Tuesday, March 16, 2010

Tdpkg troubleshooting and some news

lately I've received some feedback, thanks for this.

1) Is it compatible with apt? Can I use dpkg back again after using tdpkg?
The answer is... yes! You can use what you want in the order you want, and use tdpkg when you want. Take in consideration that after using dpkg (or apt) without tdpkg, then you use tdpkg the cache will be rebuilt for consistency.

2) It's not working here (Ubuntu, other distro...), doesn't create the cache.
First of all you have to be root when first running tdpkg in order to create the cache. If this didn't solve the problem you are maybe using an untested platform. Debian uses eglibc and tdpkg has been tested on i386 and amd64. Since tdpkg does wrapping around glibc calls it might happen to not wrap the right functions. If you want tdpkg to be ported to your platform please comment here with the result of these commands:
objdump -T /usr/bin/dpkg|grep open
objdump -T /usr/bin/dpkg|grep stat
objdump -T libtdpkg.so|grep open
objdump -T libtdpkg.so|grep stat

3) Should I put the alias also for apt-get and aptitude?
Yes you have to. Aptitude and apt-get bypass the shell so the only alias for dpkg won't work.

Another thing I'd like to say is that dpkg/experimental has a patch that speeds up a lot database reading by asking the kernel to cache .list files... i.e. dpkg will avoid cold start. This brings timing from 14 seconds to about 3 seconds! At all, using tokyocabinet you get 1 second. Think that including a cache inside dpkg would mean even less than 1 second.

Have fun... :)

Monday, March 15, 2010

Tdpkg 1.0 - speed up reading dpkg database

you may have noticed that dpkg takes a long time reading the database the first time you run it (e.g. through apt). This is because of the huge number of /var/lib/dpkg/info/*.list files (1700+ on my desktop machines). It can take up to 14 seconds and more at cold start to install/remove a single package.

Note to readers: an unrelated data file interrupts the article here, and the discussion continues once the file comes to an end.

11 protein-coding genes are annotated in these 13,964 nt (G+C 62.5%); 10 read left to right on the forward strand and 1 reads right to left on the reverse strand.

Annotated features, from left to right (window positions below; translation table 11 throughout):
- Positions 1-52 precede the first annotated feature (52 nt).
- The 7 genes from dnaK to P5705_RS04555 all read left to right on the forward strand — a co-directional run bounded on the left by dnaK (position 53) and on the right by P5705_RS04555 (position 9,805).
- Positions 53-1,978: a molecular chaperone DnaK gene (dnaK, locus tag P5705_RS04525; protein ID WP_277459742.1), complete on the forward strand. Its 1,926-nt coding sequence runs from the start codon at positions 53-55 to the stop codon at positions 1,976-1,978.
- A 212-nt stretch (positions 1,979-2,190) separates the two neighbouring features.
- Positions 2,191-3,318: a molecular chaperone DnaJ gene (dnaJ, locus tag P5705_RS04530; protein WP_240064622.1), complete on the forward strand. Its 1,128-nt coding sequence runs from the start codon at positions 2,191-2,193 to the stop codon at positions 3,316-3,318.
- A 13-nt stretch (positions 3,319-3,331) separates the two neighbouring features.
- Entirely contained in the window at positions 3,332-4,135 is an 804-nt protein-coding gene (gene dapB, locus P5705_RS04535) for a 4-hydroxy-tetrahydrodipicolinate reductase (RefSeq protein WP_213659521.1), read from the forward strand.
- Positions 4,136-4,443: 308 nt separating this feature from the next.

Since 2007 in dpkg mailing list a first proposal (by Sean Finney) to using sqlite as cache has been posted, then a couple of weeks ago I reproposed it. No reply since then from the maintainers.

My first idea was to fork dpkg and only change the part about reading the list files. This means you had to install another dpkg version, and I haven't done it for two main reasons: most of people wouldn't have replaced dpkg and it'd have been too hard to maintain it.
The solution is tdpkg, a shared library that wrappes around glibc function calls of dpkg. You'll find in README to backup your /var/lib/dpkg/info but tdpkg is robust enough to not fuck it up.

Tdpkg comes with tokyocabinet (faster) and sqlite (handles concurrency better) cache backends. I've managed to bring cold startup time from about 14 seconds down to about 2 seconds. I will definitely have fun installing and removing applications back again.

Sunday, March 14, 2010

Vala and Graphviz

it's often useful for Vala hackers to have a graphical representation of the code tree and control flow blocks. Therefore I've created a simple application called Valag which generates four types of diagrams using Graphviz for each state of the Vala compiler.

This is the first release, there're many things to fix and enhance (like command line options) but it is working quite good already to give support when hacking Vala.

Homepage, screenshots and download here.

Friday, March 05, 2010

Google search wrong again

sometimes ago I posted twice about google search having wrong results.
Now it happens again after a few months (it's like google breaks page weights like every 4-5 months).
The search is "debian dpkg list", I really expect the mailing list info page but after 3-4 pages of google search (and also bing this time) I couldn't find it. With yahoo search it's at the first position (lists.debian.org/debian-dpkg).

Like for the previous posts, using different search engines matters and matches your needs.

Wednesday, March 03, 2010

Debian/GNOME bug triage ended

I'm writing about the work done in the bug triage weekend of the Debian/GNOME team, started at 27th Feb and ended in 28th Feb.
The result is great, 167 bugs have been closed and many more have been triaged and forwarded upstream.

Thanks to everybody who contributed, especially to whom has done it for the first time (well, you can still continue working on the remaining bugs ;) ).